However, Lidge was demoted from the closer's role on April 9, 2007.[8] Lidge would later regain his role in mid-June as the closer after going 10+ scoreless innings and posting a 2.45 era. On July 17, 2007, Lidge pitched a scoreless ninth inning against the Washington Nationals, striking out two and walking one, to earn his first save of the 2007 season. Lidge finished the season 5–3 with 19 saves in 27 chances for the Astros. On November 7, 2007, Lidge was acquired by the Philadelphia Phillies along with infielder Eric Bruntlett in exchange for outfielder Michael Bourn, pitcher Geoff Geary, and Mike Costanzo.[9]

Philadelphia Phillies (2008–2011)[edit]

2008[edit]

Phillies fan on October 31, 2008 at World Series championship parade at 16th and Market Streets in Philadelphia

In February 2008, Lidge tore the meniscus in his right knee while pitching off the mound during Spring Training. To exacerbate matters, this was the same knee that he had had surgery on during the off-season. Later in the month, he had successful arthroscopic surgery on his right knee to repair the torn meniscus. As a result, Brad sat out until April 5 to start the season.

During the early 2008 season, Lidge showed signs that he regained the dominant form he displayed in his earlier career. In the opening two months of the season, he converted 12 save opportunities and allowed just two earned runs. In May, Lidge returned to Minute Maid Park, where he was greeted by a mixed reaction from Astros fans, but he recorded his 12th save of the season against his former team. He opened the month of June, usually the start of the summer's heavy-hitting season, with three saves earned in three straight games versus the Florida Marlins and the Cincinnati Reds.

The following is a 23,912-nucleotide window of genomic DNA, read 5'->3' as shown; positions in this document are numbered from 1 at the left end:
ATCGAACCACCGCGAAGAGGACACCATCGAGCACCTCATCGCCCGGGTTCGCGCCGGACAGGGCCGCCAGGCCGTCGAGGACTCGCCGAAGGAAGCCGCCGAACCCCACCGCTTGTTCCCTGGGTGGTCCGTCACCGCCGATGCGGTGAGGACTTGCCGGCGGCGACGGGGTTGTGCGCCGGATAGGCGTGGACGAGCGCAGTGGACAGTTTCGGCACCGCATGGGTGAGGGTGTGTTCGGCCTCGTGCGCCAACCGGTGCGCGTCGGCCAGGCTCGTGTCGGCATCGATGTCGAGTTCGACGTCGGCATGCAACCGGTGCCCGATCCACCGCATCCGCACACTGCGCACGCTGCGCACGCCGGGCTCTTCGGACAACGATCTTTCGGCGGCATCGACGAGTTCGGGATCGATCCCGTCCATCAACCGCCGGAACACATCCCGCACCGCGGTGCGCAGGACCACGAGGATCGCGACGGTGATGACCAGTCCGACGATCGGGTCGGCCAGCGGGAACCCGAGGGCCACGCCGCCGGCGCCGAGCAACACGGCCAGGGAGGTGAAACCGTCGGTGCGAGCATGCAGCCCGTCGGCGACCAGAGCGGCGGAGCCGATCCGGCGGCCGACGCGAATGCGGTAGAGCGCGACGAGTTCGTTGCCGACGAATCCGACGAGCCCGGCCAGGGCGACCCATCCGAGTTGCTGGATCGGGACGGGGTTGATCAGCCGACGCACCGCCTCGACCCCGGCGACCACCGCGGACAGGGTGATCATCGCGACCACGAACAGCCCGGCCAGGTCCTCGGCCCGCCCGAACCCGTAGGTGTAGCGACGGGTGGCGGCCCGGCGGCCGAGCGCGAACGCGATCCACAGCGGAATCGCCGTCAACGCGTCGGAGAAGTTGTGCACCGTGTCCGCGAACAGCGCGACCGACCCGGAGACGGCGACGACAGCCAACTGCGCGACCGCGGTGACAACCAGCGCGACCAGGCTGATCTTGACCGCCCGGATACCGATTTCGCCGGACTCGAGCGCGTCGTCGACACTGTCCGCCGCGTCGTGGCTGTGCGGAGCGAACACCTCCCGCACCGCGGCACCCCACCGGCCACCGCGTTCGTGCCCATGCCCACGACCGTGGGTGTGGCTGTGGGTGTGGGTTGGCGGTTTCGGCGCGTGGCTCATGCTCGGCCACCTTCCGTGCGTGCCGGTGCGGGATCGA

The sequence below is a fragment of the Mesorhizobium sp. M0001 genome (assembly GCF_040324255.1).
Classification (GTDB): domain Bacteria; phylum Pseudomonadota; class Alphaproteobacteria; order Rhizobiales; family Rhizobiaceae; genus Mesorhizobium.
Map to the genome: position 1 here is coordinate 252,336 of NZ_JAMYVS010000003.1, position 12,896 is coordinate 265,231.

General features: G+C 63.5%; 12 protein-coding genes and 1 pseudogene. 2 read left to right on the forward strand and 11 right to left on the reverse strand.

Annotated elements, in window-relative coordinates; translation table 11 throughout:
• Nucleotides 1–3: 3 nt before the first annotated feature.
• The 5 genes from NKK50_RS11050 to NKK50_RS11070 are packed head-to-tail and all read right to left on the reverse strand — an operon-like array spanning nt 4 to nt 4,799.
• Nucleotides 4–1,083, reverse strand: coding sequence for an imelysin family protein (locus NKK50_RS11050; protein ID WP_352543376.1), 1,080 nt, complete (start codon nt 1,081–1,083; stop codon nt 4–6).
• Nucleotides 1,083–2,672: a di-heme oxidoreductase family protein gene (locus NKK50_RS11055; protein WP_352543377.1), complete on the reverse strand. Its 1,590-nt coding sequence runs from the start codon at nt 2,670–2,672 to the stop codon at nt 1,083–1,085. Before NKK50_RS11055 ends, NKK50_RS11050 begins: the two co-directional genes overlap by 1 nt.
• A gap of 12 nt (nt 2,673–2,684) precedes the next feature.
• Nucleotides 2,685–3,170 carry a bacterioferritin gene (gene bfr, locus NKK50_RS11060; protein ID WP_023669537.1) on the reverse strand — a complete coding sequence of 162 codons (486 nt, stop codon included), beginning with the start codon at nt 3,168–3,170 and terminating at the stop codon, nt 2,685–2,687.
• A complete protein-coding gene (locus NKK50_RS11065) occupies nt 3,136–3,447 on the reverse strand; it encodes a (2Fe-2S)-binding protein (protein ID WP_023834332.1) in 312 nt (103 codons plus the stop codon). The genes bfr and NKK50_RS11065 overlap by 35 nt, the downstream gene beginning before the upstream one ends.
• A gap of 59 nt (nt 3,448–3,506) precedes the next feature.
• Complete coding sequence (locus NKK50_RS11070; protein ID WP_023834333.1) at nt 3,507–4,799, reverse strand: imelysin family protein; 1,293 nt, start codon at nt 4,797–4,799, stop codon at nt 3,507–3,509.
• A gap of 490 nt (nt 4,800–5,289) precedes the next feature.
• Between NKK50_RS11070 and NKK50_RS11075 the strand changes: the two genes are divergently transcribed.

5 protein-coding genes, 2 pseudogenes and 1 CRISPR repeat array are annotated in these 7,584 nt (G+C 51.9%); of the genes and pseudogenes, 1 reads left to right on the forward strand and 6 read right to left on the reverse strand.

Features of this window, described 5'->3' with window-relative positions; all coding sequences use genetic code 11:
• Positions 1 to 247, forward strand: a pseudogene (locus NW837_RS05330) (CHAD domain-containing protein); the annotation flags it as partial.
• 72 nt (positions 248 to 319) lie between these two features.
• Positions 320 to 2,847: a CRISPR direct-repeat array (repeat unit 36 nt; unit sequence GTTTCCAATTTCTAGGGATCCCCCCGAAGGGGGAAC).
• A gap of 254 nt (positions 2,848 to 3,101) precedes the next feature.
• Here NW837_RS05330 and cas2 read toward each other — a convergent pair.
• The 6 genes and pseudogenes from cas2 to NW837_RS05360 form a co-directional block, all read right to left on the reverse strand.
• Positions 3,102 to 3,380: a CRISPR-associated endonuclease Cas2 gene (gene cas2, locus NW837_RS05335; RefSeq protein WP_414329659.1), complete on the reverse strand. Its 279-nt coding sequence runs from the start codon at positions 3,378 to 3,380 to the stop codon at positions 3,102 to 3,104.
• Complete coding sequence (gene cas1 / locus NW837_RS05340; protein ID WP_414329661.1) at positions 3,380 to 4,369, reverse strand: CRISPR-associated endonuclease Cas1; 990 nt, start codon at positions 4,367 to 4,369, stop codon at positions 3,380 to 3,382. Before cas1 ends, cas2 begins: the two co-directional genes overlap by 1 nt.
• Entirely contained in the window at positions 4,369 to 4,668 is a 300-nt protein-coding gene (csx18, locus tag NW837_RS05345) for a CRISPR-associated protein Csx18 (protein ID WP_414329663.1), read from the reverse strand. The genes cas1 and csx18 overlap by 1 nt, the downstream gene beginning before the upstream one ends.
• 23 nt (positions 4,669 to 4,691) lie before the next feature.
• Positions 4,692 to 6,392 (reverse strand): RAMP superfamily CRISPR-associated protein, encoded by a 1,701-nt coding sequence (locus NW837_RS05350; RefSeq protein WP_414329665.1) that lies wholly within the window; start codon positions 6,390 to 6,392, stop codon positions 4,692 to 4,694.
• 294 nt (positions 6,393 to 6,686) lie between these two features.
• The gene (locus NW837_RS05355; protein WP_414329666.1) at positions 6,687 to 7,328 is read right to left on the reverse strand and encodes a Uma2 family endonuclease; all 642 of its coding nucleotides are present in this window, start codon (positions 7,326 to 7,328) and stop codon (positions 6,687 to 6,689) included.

In July 2008, Lidge signed a 3-year contract extension with the Phillies.[10] Lidge also set new Phillies records by converting his first 19 save opportunities and 35 straight saves.

Lidge was named to the roster of the 2008 Major League Baseball All-Star Game. He was announced before the game as the closer. After warming up six separate times, he ended up the final pitcher available in the game, and pitched in the 15th inning. He allowed a game-winning sacrifice fly in the bottom half of the inning, as the American League won the game, 4–3.

On September 27, 2008, Lidge became the first closer in Phillies history to be perfect in regular season saves, converting 41 in as many opportunities, as he secured the National League East division title for the Phillies. He is the first closer since Éric Gagné in 2003 to have a perfect conversion rate and 30+ saves. Lidge finished the 2008 season with 41 out of 41 save opportunities, a 1.95 ERA, and 92 strikeouts in 62 games. He saved the decisive Game 5 of the 2008 World Series in Philadelphia on October 29, 2008 with a strikeout, to make him 7 for 7 in postseason saves, thus completing his perfect season (a record he shares with John Wetteland, Troy Percival, and Koji Uehara; Robb Nen was also 7 for 7 in 2002 before he blew one on the eighth opportunity).